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As businesses struggle to deal with the implications of Covid-19, there are undoubtedly going to be difficulties in fulfilling contractual obligations. Many contracts will include “force majeure” clauses which cover some circumstances in which contracts cannot be performed.

What is force majeure?

The nature of any contract is that the parties take on obligations to which they are then bound and it is necessarily difficult to escape such obligations. A force majeure (meaning “superior force”) clause deals with extreme events outside the control of the parties, which allows a party to be excused from performance of some or all of its obligations, whether temporarily or permanently.

The events covered will usually be extreme events, not caused by the contracting party themselves, and may include things like the outbreak of war or natural disaster.

Is Covid-19 a force majeure event?

In short, this will depend to a large extent on the precise drafting of the force majeure clause. If there is no force majeure clause, one will not be implied into the contract and the clauses will be interpreted strictly. There is no doctrine of force majeure outside of the contract.

Given that the Covid-19 outbreak is a fairly new phenomenon, it is likely that most force majeure clauses will not refer expressly to an outbreak. However, wider drafting referring to epidemics might cover the current situation, or alternatively, actions arising from the outbreak, such as work stoppages or government guidance might be caught by the clause.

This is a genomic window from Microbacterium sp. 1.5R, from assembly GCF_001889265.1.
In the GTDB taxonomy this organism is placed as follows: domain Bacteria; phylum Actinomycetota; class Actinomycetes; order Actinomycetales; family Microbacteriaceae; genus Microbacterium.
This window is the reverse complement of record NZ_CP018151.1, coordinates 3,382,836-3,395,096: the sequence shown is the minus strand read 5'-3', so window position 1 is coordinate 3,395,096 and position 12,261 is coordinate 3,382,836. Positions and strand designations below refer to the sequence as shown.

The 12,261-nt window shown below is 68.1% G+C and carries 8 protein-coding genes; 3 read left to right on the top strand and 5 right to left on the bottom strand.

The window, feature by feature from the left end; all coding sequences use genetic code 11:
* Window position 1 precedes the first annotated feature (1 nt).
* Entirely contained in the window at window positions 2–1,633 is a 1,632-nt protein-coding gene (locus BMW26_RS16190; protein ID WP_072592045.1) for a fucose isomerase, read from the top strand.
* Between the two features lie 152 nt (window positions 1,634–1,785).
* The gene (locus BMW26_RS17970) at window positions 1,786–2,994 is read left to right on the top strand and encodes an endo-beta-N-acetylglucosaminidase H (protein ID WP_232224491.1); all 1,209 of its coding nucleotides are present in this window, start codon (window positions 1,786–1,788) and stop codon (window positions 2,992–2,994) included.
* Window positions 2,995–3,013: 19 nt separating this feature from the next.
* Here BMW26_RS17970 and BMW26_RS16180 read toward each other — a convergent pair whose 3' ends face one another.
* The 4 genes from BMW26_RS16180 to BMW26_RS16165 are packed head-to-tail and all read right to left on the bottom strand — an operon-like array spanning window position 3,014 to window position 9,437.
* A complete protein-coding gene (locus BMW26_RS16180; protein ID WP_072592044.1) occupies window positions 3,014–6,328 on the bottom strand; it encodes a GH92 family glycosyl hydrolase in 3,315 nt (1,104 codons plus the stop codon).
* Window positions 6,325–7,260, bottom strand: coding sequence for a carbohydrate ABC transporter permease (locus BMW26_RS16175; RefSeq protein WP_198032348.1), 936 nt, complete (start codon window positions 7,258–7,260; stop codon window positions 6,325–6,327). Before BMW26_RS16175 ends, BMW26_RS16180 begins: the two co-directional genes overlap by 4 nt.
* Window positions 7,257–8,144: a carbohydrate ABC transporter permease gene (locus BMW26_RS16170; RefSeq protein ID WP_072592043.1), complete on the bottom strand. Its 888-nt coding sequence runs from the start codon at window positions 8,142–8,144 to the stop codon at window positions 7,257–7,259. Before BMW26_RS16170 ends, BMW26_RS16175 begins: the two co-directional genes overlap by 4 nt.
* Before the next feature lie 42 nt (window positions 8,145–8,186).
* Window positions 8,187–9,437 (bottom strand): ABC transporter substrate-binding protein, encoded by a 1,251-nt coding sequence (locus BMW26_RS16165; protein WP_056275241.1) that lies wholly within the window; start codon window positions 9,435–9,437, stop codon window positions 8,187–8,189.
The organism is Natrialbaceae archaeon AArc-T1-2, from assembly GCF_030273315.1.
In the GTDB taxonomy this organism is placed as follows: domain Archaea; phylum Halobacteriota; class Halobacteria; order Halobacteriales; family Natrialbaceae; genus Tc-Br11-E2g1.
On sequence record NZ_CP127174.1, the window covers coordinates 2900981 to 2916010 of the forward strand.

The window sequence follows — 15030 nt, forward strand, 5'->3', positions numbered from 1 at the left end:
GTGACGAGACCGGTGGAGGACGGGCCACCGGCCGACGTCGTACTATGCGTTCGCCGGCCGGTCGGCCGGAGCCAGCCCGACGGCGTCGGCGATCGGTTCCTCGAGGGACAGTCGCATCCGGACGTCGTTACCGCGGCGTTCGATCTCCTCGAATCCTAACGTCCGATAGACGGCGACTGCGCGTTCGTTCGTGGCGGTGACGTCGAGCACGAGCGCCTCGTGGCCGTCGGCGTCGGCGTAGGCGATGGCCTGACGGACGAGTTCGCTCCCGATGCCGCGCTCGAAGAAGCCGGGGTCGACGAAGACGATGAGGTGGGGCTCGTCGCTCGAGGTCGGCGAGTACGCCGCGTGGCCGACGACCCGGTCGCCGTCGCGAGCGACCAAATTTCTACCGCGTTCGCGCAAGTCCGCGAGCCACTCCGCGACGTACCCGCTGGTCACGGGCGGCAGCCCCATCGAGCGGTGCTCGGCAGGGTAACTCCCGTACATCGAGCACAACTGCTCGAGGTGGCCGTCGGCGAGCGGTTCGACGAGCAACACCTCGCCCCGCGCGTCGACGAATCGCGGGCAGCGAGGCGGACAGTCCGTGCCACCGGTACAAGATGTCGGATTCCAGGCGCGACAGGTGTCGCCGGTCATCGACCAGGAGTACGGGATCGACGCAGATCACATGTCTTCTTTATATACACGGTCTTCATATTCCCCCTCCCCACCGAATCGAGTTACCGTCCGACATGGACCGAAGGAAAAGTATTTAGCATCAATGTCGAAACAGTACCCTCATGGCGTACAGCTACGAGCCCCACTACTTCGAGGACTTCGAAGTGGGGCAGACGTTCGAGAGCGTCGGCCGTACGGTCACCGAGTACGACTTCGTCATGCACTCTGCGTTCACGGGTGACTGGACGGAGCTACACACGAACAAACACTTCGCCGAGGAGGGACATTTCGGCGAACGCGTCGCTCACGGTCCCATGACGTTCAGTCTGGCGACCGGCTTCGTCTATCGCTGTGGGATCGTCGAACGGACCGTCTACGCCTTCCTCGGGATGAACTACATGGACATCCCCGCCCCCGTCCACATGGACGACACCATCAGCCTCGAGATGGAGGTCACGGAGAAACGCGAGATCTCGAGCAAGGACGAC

What happens if Covid-19 is covered by a force majeure clause?

If the force majeure clause does cover the current situation, the performance and obligations under the contract will generally be suspended for a period of time and/or the parties may be able to terminate the contract. The clause may specify exactly how parties must go about attempting to satisfy their obligations and how they must invoke the force majeure clause.


If there is no force majeure clause one or more of the parties might seek to argue that the contract has been terminated by the doctrine of “frustration”. This will apply where the circumstances in which the parties find themselves is such that it becomes effectively impossible for the contract to continue. Courts are generally slow to accept arguments in this regard, given that they run contrary to the general need for contracts to be binding.

If you need to deal with a force majeure clause

Before taking action, you should seek specific legal advice on the clause in question and should think carefully before taking any unilateral action. Whilst parties may find themselves in very difficult situations and whilst there may be a degree of sympathy from the Courts, this will not prevent the Courts from interpreting force majeure clauses with appropriate rigour. Acting without considering the contractual position may make a difficult situation worse.

Parties should ensure that they keep careful records in order to back up any claims they might have, and consider also whether any insurance policy is held (e.g. credit insurance policies) that might be relevant, with insurance companies being notified appropriately.

If you need any advice on force majeure or other contract disputes, please contact our litigation team or Philip directly at philip.gordon@edwardsandcompany.co.uk

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